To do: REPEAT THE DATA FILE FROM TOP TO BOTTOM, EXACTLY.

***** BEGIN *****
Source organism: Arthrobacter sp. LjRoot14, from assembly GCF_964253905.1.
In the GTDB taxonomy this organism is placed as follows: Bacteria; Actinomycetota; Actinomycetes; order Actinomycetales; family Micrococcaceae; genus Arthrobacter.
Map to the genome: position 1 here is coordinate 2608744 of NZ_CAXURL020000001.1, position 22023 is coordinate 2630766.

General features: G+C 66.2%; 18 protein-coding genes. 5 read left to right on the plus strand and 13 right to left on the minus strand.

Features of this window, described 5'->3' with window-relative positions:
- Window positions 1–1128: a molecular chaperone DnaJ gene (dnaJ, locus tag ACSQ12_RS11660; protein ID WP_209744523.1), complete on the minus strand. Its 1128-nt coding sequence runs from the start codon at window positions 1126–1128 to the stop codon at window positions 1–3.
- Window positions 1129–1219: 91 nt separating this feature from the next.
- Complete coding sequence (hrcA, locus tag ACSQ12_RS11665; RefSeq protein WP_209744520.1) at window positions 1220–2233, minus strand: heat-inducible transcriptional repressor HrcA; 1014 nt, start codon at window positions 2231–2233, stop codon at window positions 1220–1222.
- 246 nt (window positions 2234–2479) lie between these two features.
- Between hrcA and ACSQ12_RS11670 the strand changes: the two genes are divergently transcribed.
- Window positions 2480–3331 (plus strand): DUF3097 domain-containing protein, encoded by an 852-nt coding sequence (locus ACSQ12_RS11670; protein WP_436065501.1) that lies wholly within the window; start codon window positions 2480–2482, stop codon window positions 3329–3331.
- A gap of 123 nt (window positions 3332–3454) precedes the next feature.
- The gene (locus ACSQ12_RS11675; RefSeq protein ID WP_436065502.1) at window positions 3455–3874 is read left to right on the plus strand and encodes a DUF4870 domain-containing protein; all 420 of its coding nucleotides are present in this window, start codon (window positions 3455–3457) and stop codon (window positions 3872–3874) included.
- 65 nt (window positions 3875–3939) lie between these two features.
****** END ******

Source organism: Arthrobacter sp. LjRoot14, from assembly GCF_964253905.1.
In the GTDB taxonomy this organism is placed as follows: Bacteria; Actinomycetota; Actinomycetes; order Actinomycetales; family Micrococcaceae; genus Arthrobacter.
Map to the genome: position 1 here is coordinate 2608744 of NZ_CAXURL020000001.1, position 22023 is coordinate 2630766.

General features: G+C 66.2%; 18 protein-coding genes. 5 read left to right on the plus strand and 13 right to left on the minus strand.

Features of this window, described 5'->3' with window-relative positions:
- Window positions 1–1128: a molecular chaperone DnaJ gene (dnaJ, locus tag ACSQ12_RS11660; protein ID WP_209744523.1), complete on the minus strand. Its 1128-nt coding sequence runs from the start codon at window positions 1126–1128 to the stop codon at window positions 1–3.
- Window positions 1129–1219: 91 nt separating this feature from the next.
- Complete coding sequence (hrcA, locus tag ACSQ12_RS11665; RefSeq protein WP_209744520.1) at window positions 1220–2233, minus strand: heat-inducible transcriptional repressor HrcA; 1014 nt, start codon at window positions 2231–2233, stop codon at window positions 1220–1222.
- 246 nt (window positions 2234–2479) lie between these two features.
- Between hrcA and ACSQ12_RS11670 the strand changes: the two genes are divergently transcribed.
- Window positions 2480–3331 (plus strand): DUF3097 domain-containing protein, encoded by an 852-nt coding sequence (locus ACSQ12_RS11670; protein WP_436065501.1) that lies wholly within the window; start codon window positions 2480–2482, stop codon window positions 3329–3331.
- A gap of 123 nt (window positions 3332–3454) precedes the next feature.
- The gene (locus ACSQ12_RS11675; RefSeq protein ID WP_436065502.1) at window positions 3455–3874 is read left to right on the plus strand and encodes a DUF4870 domain-containing protein; all 420 of its coding nucleotides are present in this window, start codon (window positions 3455–3457) and stop codon (window positions 3872–3874) included.
- 65 nt (window positions 3875–3939) lie between these two features.